Dehorning or not dehorning?



    Pro horns: 


1.  Horns serve as a temperature regulator, dispelling heat. Important fact if you life in a warm weather area.    


 2.  Dehorning is terrible painful and can injure your goat forever (brain damage, infections, blindness). The horns are part of the scull. Improperly removed horns can grow back into the skull, and can also break, bleed and prone to infection easily.  


 3.  Goats need there horns for self-defence against predators.  


 4.  Goats use there horns for utilitarian purposes such as scratching, and feeding (e.g. holding down tall brush to feed)


5.  Horns are the strongest handle you have on a goat. Hold their horns and you have completely control. (If you are strong enough ;)) (e.g for medication)


6.  Goat horns are a natural, God given part of the goat and could be left already only for that reason.


Contra horns:


1.  Horns can hurt you, if you are not careful.


2.  Some agricultural fairs and organizations (including 4-H clubs) do not allow  you to show goats with horns in different classes.


3.  Horns can get stuck in places (fences, hay racks) and immobilize a goat so they are easy prey to predators or the goat may starve to death or die of thirst before anyone has a chance to free it.




  • Goats with horns fight more. Not true! We have at the average 40 to 50 goats. Our worst fighter and only really mean one is a dehorned pigmy. We have lots of very gentle goats with horns, one of the friendliest ones ever was the the famous Sir William, who had beautiful horns.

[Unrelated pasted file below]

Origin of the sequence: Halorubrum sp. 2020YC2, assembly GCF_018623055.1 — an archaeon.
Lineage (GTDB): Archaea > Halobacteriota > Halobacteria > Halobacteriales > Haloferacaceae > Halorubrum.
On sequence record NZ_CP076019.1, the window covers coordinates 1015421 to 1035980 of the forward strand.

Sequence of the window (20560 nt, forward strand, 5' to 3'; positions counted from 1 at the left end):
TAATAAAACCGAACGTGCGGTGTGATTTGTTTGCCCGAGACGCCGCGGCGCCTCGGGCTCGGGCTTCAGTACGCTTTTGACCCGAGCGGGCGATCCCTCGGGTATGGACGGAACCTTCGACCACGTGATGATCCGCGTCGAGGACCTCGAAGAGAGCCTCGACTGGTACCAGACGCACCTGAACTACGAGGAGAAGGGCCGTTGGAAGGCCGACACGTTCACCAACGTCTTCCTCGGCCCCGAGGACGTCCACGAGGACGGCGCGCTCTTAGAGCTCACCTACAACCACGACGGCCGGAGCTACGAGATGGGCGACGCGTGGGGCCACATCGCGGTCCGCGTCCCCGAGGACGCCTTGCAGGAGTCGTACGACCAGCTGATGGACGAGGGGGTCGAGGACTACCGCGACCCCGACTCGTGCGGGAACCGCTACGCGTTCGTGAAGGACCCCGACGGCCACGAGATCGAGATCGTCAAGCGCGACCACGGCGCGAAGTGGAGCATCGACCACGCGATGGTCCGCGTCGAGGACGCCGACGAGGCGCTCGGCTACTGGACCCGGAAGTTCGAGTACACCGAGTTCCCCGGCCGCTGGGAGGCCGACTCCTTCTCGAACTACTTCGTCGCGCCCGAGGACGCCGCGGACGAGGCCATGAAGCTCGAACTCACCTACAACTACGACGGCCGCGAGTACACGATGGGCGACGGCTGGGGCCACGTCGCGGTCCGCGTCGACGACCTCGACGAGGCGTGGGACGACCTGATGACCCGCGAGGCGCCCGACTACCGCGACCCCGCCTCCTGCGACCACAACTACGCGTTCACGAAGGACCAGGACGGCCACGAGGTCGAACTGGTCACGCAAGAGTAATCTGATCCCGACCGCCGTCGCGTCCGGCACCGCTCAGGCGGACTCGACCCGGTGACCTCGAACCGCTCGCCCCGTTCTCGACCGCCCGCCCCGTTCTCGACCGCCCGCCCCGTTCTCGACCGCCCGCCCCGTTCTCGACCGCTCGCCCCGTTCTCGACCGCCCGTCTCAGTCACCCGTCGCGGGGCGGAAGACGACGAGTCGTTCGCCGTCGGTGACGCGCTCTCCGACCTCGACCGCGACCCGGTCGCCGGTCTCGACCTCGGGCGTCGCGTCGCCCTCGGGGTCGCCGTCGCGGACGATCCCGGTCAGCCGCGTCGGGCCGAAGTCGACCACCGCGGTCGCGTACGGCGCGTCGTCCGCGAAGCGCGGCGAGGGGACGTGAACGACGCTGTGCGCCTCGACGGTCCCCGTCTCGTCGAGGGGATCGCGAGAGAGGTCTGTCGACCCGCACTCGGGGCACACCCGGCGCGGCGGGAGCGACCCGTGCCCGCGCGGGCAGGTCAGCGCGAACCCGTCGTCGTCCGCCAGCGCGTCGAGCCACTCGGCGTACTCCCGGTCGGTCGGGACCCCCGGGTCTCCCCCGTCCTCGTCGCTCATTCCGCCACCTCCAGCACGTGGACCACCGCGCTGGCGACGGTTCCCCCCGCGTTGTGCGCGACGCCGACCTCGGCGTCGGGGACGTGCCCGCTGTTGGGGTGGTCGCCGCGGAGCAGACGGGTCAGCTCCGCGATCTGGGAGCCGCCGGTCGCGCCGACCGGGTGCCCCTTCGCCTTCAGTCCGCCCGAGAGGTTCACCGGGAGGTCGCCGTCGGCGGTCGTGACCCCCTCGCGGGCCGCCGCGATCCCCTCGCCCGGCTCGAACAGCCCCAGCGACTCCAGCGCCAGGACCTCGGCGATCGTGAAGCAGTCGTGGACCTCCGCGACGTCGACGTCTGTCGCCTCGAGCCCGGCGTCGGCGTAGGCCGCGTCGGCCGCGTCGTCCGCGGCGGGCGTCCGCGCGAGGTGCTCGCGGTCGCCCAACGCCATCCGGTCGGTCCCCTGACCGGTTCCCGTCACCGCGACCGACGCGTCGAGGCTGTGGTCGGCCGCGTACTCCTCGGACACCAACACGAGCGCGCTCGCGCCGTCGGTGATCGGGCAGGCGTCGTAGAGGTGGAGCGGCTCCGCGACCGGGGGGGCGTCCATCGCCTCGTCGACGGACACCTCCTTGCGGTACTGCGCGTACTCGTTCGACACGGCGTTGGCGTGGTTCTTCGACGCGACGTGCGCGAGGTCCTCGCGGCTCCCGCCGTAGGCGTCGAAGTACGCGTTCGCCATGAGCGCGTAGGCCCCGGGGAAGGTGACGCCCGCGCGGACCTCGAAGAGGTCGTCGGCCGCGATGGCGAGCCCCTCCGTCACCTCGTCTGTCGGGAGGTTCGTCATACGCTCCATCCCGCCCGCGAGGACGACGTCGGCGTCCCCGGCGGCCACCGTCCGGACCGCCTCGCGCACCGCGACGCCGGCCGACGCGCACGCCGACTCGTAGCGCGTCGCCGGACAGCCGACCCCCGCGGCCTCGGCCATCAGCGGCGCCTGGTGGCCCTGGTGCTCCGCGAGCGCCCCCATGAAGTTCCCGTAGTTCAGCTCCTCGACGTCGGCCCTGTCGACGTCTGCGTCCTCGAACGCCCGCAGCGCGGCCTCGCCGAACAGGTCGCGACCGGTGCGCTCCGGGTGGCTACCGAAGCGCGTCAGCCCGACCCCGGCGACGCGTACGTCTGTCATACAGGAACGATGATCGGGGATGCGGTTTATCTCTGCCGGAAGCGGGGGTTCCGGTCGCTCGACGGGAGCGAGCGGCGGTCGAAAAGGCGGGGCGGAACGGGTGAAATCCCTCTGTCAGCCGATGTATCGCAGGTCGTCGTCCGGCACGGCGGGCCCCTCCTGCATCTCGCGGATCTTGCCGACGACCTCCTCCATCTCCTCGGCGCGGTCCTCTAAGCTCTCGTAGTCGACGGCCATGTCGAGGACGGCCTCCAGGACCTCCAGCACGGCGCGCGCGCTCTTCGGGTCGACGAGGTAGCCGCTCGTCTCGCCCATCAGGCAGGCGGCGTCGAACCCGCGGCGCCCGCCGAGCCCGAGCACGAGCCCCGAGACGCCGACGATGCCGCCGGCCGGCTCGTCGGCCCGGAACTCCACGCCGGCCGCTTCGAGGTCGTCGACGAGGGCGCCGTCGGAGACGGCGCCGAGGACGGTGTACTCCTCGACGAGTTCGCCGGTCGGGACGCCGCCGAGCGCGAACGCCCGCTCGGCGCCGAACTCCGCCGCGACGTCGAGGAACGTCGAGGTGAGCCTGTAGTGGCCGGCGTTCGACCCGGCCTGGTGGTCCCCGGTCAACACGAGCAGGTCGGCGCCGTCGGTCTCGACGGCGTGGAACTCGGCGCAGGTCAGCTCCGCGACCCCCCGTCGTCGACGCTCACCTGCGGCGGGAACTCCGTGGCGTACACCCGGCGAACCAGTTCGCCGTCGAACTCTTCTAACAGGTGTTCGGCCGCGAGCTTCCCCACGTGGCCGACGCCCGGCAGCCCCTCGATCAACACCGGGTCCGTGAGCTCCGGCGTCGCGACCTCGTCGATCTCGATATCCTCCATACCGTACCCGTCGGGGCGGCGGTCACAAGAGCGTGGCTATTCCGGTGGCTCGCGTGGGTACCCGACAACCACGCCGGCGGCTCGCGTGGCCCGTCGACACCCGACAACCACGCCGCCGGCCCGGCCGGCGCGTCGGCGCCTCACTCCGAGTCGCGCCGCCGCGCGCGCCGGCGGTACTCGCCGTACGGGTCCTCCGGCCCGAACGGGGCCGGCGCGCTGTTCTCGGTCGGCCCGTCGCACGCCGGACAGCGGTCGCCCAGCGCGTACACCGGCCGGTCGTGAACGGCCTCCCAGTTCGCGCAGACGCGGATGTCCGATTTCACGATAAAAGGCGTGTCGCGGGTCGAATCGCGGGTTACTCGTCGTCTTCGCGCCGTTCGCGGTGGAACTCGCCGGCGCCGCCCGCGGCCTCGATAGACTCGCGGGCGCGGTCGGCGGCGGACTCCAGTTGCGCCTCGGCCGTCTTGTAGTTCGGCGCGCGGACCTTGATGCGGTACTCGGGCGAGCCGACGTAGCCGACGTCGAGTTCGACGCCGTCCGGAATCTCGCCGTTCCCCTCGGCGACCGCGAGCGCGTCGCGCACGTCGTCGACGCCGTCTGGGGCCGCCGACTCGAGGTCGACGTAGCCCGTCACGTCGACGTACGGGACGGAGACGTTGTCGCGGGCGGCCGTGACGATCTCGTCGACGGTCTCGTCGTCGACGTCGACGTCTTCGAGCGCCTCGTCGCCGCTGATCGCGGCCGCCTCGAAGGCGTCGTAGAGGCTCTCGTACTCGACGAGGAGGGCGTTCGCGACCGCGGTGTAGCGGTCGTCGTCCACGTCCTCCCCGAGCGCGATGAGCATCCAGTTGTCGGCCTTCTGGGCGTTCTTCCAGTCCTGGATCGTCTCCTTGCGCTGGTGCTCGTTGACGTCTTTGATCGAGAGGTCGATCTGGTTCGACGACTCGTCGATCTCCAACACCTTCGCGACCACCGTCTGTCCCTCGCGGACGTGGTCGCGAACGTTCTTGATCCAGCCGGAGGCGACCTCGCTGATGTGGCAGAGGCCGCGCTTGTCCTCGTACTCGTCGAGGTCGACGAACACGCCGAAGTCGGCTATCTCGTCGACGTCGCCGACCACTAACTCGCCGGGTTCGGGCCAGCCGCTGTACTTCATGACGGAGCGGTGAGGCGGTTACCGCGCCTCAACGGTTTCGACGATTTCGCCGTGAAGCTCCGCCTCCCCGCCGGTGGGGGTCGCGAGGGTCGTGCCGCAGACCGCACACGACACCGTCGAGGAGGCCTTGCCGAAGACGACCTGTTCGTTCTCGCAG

• Horns are dangerous. Even you should seriously consider this aspect, because they can be dangerous. But, when two bucks are fighting they can easily run out of it with bloody heads even when they are dehorned. (Our bucks like to play and fight with each other. Only the poor disbudded one gets hurt on the tender disbudded area. Because he trys to act like a real goat ...We have two bucks with horns who never get hurt after fighting!)


We figured:


We like horns. They belong on our goats and are a personal jewel to each of them. We didn’t experience any serious injuries because of horns.

The only danger we experienced is getting stuck in fences what can cause the a.m. possibly consequences. So you want consider that while choosing the size of mashes in the fences.


How to dehorn?

CAUSTIC PASTE: Please don’t use it on a goat! This method works for calves. Goats are much more active and flexible. They scratch and scrub the paste over themselves and others. So it corroded the skin and eyes!


RUBBER BANDS: They work good for castrating. But the bands can fall off the horns and leave "scurs," (partial little deformed horns). It ends up being very painful when the bands cut through to the nerves.

SAWING/TIPPING: Could be used for grown horns. If you choose to saw (use a wire saw), you just trim the horn tips. Don't saw down to the part where the nerves are starting. That would be inhumane. If you even though cut the blood vessels you need to cauterize the blood vessels. (Another technique is to saw so fast that you create enough heat to do the cauterizing. Be sure you are fast enough!)


BARNES TOOL / GOUGING: Made to remove the horns from an adult animal. It digs in below the root of the horn and what is left behind is a bleeding hole in the scull. You couldn’t choose a crueller way to dehorn.


DISBUDDING: Burning with a hot iron. The most popular way to dehorn a goat. We don't recommend it either, since it is terribly painfull for the little ones and can cause cruel injuries and death. But if you whish here you go:


The kid should be in the first 10 days of age. Be sure somebody experienced helps you!!


(Point with the mouse on the pics to see the description or klick on the first pic to get a slide show.)